By Clark Collis
October 01, 2012 at 03:14 PM EDT

Wake In Fright is not the easiest movie to sum up in a couple of sentences, but the fact that goth overlord and Proposition screenwriter Nick Cave has described this 1971 thriller as “the best and most terrifying film about Australia in existence” gives the potential viewer some hint of what is in store.

Directed by Ted Kotcheff (First Blood), the movie tracks a discontented schoolteacher (Gary Bond) as he descends into a hell of alcohol- and sex-fueled self-loathing during a visit to the remote outback mining town of Bundanyabba — or “the Yabba” as its booze-drenched residents refer to it. What ensues is extremely unsettling in a way that recalls such films as Deliverance and the Texas Chainsaw Massacre while still being a very different, more psychologically nightmarish creation.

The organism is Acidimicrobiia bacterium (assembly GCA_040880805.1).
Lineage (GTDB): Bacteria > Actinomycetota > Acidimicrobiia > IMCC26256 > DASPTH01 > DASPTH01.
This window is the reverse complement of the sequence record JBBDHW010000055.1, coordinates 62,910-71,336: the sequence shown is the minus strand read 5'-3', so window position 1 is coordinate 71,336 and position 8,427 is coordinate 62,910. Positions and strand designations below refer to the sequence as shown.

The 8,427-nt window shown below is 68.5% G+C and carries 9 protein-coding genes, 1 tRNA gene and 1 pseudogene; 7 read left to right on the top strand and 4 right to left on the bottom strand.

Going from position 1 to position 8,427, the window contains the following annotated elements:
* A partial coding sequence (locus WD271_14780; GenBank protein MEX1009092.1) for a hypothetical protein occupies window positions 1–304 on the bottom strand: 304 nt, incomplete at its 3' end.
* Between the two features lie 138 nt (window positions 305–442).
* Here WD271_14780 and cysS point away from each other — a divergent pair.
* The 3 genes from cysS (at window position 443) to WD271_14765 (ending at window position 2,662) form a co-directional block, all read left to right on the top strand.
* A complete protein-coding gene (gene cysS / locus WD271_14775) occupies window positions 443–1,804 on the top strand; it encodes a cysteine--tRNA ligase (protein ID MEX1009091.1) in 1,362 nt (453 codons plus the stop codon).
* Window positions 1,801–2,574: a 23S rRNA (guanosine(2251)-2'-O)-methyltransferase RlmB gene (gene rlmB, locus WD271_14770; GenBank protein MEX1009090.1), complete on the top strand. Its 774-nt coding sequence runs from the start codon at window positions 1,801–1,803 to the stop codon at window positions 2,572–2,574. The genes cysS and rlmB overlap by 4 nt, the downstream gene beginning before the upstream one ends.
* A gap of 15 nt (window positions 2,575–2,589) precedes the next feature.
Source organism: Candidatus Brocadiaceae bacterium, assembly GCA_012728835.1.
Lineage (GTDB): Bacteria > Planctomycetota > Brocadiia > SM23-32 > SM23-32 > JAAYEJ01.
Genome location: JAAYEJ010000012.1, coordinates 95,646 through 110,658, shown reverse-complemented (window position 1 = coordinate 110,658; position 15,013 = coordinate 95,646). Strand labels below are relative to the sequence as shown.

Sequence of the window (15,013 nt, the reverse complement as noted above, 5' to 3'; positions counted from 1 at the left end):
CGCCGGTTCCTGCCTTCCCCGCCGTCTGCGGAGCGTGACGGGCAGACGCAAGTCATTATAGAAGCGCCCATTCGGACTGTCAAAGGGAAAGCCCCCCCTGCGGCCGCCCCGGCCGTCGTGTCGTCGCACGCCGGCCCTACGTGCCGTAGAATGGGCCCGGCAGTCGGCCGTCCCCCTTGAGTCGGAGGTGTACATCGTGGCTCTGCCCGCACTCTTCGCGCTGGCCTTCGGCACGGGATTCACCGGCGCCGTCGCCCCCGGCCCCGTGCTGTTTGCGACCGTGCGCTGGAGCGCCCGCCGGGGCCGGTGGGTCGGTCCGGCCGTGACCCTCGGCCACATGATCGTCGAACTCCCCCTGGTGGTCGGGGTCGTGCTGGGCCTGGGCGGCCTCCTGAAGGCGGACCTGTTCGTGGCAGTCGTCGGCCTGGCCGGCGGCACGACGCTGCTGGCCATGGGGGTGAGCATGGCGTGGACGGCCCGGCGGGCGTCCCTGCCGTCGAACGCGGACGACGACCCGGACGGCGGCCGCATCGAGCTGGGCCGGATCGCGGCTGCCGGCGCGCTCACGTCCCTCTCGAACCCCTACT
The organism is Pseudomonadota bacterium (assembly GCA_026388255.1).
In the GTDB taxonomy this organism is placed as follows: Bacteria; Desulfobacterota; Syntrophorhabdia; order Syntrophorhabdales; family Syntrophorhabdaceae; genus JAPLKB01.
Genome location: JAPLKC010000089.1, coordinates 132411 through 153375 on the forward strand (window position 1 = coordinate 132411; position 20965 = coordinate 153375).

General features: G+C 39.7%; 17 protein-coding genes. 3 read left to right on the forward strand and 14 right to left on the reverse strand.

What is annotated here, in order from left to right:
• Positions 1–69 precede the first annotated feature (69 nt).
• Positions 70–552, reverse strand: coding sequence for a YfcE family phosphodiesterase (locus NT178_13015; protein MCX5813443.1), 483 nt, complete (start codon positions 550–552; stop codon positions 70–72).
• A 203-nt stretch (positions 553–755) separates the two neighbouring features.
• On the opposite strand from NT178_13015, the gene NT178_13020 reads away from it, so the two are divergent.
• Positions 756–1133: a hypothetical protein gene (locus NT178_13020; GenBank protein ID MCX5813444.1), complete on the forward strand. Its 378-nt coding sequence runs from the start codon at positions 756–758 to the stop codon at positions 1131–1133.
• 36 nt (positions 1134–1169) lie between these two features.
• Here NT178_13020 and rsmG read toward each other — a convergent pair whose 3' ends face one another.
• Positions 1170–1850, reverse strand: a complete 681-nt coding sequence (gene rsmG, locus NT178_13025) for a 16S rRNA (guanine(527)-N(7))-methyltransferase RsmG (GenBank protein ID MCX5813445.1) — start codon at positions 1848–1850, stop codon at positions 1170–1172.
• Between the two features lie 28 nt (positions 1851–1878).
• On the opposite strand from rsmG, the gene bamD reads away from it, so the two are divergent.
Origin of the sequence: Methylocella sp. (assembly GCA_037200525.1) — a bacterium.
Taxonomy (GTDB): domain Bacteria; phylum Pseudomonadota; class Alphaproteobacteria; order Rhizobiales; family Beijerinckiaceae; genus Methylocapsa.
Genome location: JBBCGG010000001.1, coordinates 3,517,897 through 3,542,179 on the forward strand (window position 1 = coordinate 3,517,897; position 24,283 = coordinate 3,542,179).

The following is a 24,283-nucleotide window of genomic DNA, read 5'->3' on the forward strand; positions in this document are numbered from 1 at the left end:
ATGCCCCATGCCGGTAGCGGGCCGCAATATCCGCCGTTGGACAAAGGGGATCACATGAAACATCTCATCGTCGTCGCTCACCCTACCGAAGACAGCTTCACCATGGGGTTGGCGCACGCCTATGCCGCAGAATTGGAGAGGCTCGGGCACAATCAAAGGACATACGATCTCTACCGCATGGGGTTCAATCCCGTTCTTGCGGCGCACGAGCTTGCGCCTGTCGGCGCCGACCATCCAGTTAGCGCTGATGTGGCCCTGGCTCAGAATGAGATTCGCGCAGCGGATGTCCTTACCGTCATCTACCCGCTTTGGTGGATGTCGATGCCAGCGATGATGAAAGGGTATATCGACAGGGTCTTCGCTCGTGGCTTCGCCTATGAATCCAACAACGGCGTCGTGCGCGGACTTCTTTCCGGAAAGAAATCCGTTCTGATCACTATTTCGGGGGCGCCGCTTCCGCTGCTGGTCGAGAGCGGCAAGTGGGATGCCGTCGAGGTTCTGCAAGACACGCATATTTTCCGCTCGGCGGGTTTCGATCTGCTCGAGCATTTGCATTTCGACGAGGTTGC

Wake In Fright premiered at the 1971 Cannes Festival but received a very limited release in the U.S. — under the title Outback — and has never been released here on video or DVD. Over time, the film’s materials disappeared and Wake In Fright acquired the reputation of a great “lost” movie until canisters containing the original negative were located in Philadelphia. Newly restored, the film is now being given a theatrical release by Drafthouse Films and is set to debut this Friday at New York’s Film Forum followed by a run at the Nuart Theatre in Los Angeles the following week.

Below, you can check out an exclusive clip from Wake In Fright — which features Bond and the great Donald Pleasence — along with the rerelease trailer.

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